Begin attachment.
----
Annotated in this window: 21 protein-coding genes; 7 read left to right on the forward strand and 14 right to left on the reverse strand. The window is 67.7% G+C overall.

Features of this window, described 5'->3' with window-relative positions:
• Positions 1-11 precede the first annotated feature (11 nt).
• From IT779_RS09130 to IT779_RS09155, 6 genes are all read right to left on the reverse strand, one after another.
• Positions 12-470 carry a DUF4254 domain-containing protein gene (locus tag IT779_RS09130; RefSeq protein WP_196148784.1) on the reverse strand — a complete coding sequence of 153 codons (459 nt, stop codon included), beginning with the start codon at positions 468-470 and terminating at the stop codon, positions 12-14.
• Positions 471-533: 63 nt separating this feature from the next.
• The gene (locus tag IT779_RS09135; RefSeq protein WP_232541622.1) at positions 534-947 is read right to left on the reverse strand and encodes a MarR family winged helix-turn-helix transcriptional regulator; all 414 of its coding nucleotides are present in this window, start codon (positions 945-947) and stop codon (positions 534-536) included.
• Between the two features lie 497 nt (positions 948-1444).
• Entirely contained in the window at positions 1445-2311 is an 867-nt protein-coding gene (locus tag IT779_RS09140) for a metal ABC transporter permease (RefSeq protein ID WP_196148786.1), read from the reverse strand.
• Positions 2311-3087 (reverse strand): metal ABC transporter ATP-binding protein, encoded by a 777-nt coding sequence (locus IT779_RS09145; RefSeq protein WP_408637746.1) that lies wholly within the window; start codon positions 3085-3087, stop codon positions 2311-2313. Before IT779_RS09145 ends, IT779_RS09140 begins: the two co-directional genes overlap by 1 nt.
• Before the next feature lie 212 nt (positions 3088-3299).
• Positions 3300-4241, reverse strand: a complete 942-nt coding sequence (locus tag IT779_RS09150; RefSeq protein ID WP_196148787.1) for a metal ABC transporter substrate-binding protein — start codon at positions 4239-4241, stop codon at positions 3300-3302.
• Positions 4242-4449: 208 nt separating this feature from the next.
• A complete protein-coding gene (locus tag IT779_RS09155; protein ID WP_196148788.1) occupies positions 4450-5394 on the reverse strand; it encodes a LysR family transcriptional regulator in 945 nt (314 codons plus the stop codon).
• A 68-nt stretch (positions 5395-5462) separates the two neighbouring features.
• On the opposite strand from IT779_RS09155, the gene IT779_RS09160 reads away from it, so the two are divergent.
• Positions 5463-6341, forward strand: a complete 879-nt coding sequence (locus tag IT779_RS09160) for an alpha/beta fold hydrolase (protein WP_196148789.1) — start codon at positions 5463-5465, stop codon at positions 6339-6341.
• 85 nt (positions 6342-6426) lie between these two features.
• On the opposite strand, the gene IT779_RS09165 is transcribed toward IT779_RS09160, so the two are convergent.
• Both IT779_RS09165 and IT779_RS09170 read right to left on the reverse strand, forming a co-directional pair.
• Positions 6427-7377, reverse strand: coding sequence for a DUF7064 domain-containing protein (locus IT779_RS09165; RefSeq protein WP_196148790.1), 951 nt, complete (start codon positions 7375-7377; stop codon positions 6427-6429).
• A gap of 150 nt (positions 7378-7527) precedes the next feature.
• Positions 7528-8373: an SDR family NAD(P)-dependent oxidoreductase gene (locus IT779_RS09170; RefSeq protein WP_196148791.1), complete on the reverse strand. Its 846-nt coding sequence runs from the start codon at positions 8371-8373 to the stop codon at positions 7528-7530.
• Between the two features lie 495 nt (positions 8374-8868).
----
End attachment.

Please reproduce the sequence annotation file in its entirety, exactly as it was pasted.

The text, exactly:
Annotated in this window: 21 protein-coding genes; 7 read left to right on the forward strand and 14 right to left on the reverse strand. The window is 67.7% G+C overall.

Features of this window, described 5'->3' with window-relative positions:
• Positions 1-11 precede the first annotated feature (11 nt).
• From IT779_RS09130 to IT779_RS09155, 6 genes are all read right to left on the reverse strand, one after another.
• Positions 12-470 carry a DUF4254 domain-containing protein gene (locus tag IT779_RS09130; RefSeq protein WP_196148784.1) on the reverse strand — a complete coding sequence of 153 codons (459 nt, stop codon included), beginning with the start codon at positions 468-470 and terminating at the stop codon, positions 12-14.
• Positions 471-533: 63 nt separating this feature from the next.
• The gene (locus tag IT779_RS09135; RefSeq protein WP_232541622.1) at positions 534-947 is read right to left on the reverse strand and encodes a MarR family winged helix-turn-helix transcriptional regulator; all 414 of its coding nucleotides are present in this window, start codon (positions 945-947) and stop codon (positions 534-536) included.
• Between the two features lie 497 nt (positions 948-1444).
• Entirely contained in the window at positions 1445-2311 is an 867-nt protein-coding gene (locus tag IT779_RS09140) for a metal ABC transporter permease (RefSeq protein ID WP_196148786.1), read from the reverse strand.
• Positions 2311-3087 (reverse strand): metal ABC transporter ATP-binding protein, encoded by a 777-nt coding sequence (locus IT779_RS09145; RefSeq protein WP_408637746.1) that lies wholly within the window; start codon positions 3085-3087, stop codon positions 2311-2313. Before IT779_RS09145 ends, IT779_RS09140 begins: the two co-directional genes overlap by 1 nt.
• Before the next feature lie 212 nt (positions 3088-3299).
• Positions 3300-4241, reverse strand: a complete 942-nt coding sequence (locus tag IT779_RS09150; RefSeq protein ID WP_196148787.1) for a metal ABC transporter substrate-binding protein — start codon at positions 4239-4241, stop codon at positions 3300-3302.
• Positions 4242-4449: 208 nt separating this feature from the next.
• A complete protein-coding gene (locus tag IT779_RS09155; protein ID WP_196148788.1) occupies positions 4450-5394 on the reverse strand; it encodes a LysR family transcriptional regulator in 945 nt (314 codons plus the stop codon).
• A 68-nt stretch (positions 5395-5462) separates the two neighbouring features.
• On the opposite strand from IT779_RS09155, the gene IT779_RS09160 reads away from it, so the two are divergent.
• Positions 5463-6341, forward strand: a complete 879-nt coding sequence (locus tag IT779_RS09160) for an alpha/beta fold hydrolase (protein WP_196148789.1) — start codon at positions 5463-5465, stop codon at positions 6339-6341.
• 85 nt (positions 6342-6426) lie between these two features.
• On the opposite strand, the gene IT779_RS09165 is transcribed toward IT779_RS09160, so the two are convergent.
• Both IT779_RS09165 and IT779_RS09170 read right to left on the reverse strand, forming a co-directional pair.
• Positions 6427-7377, reverse strand: coding sequence for a DUF7064 domain-containing protein (locus IT779_RS09165; RefSeq protein WP_196148790.1), 951 nt, complete (start codon positions 7375-7377; stop codon positions 6427-6429).
• A gap of 150 nt (positions 7378-7527) precedes the next feature.
• Positions 7528-8373: an SDR family NAD(P)-dependent oxidoreductase gene (locus IT779_RS09170; RefSeq protein WP_196148791.1), complete on the reverse strand. Its 846-nt coding sequence runs from the start codon at positions 8371-8373 to the stop codon at positions 7528-7530.
• Between the two features lie 495 nt (positions 8374-8868).